This simple, intuitive theory provides a starting point for understanding CSR and what it means to talk about a “good company”. What the theory means in practice can take up a vast array of practical forms. During the conference “The Good Company: Catholic Social Thought and Corporate Social Responsibility”, to be held at the Pontifical University of St Thomas in Rome over October 5-7 2006, there will be discussion of many of these practical applications. Several papers discuss empirical surveys and case studies of companies that have explicitly tried to put into practice the principles of Catholic social thought, compatible with the simple model of the “Good Company” given here. Others deal with specific difficult issues, like outsourcing or just wages in a globalised economy. Another group of papers looks at the role of cooperatives in promoting a pluralistic, mixed economy and the particular ways in which cooperatives can be socially responsible, while a different group is concerned with the role of relationships, social capital and “we-rationality” or with the dangers of crowding out intrinsic motivation in incentive payments schemes. A particularly interesting group of papers looks at the areas of “convergence” between CST and CSR, one of which argues that this area of agreement can best be characterised within the tradition of natural law.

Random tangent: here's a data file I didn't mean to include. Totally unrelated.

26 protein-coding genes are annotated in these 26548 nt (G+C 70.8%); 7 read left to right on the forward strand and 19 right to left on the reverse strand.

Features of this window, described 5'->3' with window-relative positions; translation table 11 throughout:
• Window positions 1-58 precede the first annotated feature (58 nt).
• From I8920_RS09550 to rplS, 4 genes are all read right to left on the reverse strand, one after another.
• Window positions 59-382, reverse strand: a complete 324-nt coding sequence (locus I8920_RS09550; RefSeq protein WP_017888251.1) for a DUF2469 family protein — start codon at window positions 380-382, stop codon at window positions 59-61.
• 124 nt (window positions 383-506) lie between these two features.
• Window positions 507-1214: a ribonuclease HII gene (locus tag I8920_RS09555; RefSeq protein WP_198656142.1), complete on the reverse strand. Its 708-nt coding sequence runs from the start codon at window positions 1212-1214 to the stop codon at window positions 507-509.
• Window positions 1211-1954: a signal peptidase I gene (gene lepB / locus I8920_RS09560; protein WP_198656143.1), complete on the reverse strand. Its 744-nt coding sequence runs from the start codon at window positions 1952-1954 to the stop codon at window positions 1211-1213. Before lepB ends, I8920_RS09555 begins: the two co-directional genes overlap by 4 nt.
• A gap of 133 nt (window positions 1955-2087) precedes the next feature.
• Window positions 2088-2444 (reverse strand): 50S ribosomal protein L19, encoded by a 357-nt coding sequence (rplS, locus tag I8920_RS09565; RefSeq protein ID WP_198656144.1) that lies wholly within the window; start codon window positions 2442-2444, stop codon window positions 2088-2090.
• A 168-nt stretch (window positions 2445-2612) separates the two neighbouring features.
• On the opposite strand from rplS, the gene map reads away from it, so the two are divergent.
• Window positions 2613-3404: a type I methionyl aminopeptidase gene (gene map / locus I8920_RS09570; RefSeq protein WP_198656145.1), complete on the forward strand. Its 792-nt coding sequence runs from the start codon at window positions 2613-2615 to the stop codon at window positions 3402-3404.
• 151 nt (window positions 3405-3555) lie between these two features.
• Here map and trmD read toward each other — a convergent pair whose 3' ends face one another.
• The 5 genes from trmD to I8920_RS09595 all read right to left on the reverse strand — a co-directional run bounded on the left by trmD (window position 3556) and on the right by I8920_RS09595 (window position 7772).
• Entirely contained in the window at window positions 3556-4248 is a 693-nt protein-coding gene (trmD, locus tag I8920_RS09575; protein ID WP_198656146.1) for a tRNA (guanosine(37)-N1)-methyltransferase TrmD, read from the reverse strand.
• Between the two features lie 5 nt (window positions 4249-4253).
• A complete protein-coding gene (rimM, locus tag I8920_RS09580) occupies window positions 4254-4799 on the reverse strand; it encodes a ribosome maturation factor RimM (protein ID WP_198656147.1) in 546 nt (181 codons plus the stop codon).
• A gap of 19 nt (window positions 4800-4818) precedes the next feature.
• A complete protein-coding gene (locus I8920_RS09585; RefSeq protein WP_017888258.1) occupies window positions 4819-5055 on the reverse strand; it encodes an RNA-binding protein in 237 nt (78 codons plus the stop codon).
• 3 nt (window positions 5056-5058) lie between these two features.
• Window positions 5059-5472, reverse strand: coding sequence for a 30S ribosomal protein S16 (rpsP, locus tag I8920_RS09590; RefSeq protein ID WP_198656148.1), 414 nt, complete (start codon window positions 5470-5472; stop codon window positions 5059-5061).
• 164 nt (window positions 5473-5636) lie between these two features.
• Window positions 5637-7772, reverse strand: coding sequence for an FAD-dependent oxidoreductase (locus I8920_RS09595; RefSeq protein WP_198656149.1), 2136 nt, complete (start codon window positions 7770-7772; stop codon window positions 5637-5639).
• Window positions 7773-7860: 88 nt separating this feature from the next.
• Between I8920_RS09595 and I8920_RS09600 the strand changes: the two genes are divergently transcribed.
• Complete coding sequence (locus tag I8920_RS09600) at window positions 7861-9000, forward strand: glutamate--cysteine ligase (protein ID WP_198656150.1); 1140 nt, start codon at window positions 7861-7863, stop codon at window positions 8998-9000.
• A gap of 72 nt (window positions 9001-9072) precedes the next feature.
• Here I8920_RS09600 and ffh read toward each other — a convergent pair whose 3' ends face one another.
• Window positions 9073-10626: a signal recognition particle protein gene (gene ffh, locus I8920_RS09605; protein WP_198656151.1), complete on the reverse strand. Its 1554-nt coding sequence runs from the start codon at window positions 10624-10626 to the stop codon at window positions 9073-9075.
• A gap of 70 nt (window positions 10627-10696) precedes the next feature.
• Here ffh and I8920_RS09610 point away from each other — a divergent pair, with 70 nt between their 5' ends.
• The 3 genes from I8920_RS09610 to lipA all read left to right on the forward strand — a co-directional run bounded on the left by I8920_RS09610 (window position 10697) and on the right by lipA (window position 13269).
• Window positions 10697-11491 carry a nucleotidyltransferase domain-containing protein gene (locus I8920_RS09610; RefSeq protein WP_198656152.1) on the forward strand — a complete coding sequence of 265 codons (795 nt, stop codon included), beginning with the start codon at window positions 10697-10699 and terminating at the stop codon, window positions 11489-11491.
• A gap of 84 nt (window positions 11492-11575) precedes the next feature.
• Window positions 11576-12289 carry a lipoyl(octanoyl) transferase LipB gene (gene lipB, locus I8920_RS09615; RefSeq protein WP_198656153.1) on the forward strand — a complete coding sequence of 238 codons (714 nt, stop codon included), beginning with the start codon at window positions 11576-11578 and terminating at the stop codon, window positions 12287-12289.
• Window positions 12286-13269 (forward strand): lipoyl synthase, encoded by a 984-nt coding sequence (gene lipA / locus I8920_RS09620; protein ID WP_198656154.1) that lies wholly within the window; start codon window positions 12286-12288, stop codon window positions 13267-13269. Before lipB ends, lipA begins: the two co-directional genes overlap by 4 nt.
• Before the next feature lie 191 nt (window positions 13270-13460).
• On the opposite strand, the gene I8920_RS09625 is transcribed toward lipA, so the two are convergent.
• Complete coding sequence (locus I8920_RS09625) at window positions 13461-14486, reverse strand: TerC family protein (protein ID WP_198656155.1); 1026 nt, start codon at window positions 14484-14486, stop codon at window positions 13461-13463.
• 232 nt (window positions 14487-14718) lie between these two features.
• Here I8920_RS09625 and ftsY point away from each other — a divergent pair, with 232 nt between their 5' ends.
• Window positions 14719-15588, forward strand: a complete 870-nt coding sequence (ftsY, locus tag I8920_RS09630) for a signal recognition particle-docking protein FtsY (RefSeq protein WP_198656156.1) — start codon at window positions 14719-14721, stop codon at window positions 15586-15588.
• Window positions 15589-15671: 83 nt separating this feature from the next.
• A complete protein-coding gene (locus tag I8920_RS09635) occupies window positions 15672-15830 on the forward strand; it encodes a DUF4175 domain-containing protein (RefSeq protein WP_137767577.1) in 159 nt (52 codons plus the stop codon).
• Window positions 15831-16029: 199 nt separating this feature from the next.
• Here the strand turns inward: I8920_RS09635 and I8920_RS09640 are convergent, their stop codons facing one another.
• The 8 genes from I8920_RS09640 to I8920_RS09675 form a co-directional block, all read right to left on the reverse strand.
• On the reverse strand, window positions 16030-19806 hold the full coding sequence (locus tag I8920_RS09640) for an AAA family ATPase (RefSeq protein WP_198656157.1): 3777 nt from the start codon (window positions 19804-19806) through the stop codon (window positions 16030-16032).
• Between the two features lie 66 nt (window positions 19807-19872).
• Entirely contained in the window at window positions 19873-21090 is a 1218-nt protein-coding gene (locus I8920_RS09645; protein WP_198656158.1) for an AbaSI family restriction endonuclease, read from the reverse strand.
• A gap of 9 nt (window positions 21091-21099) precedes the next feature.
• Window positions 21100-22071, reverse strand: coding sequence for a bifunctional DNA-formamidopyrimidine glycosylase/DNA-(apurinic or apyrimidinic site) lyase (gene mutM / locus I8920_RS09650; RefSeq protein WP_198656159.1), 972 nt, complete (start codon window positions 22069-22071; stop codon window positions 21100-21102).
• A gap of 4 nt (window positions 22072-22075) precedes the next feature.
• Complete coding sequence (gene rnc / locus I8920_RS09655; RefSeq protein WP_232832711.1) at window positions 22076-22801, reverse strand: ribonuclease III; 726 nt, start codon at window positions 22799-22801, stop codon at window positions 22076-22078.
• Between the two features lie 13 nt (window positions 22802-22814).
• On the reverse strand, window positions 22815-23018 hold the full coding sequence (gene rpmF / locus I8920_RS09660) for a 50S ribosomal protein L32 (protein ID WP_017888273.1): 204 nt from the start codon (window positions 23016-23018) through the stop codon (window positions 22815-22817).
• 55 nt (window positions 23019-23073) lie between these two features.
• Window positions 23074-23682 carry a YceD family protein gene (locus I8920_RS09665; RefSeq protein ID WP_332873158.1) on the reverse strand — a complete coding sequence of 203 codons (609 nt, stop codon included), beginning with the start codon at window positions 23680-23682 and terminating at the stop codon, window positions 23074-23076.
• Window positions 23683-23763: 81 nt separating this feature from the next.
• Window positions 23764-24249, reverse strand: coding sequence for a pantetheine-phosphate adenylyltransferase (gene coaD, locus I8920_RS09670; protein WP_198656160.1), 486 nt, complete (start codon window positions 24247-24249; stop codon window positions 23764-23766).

In some ways, it could be argued that the most important issue for the good company is the yawning economic gap between the rich and poor in our globalising world. Several of the papers in the conference deal with the contribution of good companies to economic and social development, and this follows on from the UN Year of Micro-credit in 2005. Although microcredit, and other forms of microfinance, cannot achieve alone the kind of integral development needed by poor countries, they have increasingly shown themselves to be crucial mechanisms in the fight against poverty. Success brings new issues, and one of these is the increasing number of commercial banks entering into the microfinance sector. At a conference of those working in the area of microfinance, organised in February 2006 by the Pontifical Council of Justice and Peace, mixed feelings were expressed about this. On the one hand, estimates are that microfinance over the last 30 years has reached about 90 million people, whereas probably around 2 billion live on less than $2 a day, indicating that without the involvement of big commercial banks, like Citigroup and ABN Amro who were represented at the conference, microfinance initiatives will not be able to satisfy demand for their services. At the same time, some of those who have been involved in microfinance for decades are concerned about the arrival of the commercial banks. They fear, for instance, that the banks will come in and buy up the intermediary organisations that they have been developing, using them to serve their client portfolio. The charitable operators will then need to start working again from scratch to build up a network, one which is usually aimed at the poorest groups in society, that is, those which it would be too costly for the commercial banks to serve. Such fears are not unfounded if one remembers that the earliest banks, the “monti di pietà”, were founded to help the poor with micro-loans, as the text of the Pagina classica at the end of this number of OIKONOMIA indicates, but those that have survived have become mainstream banks. This is thus a challenging time for the good company, and its particular manifestation in the microfinance organisations, and we hope the October conference will contribute to confronting that challenge.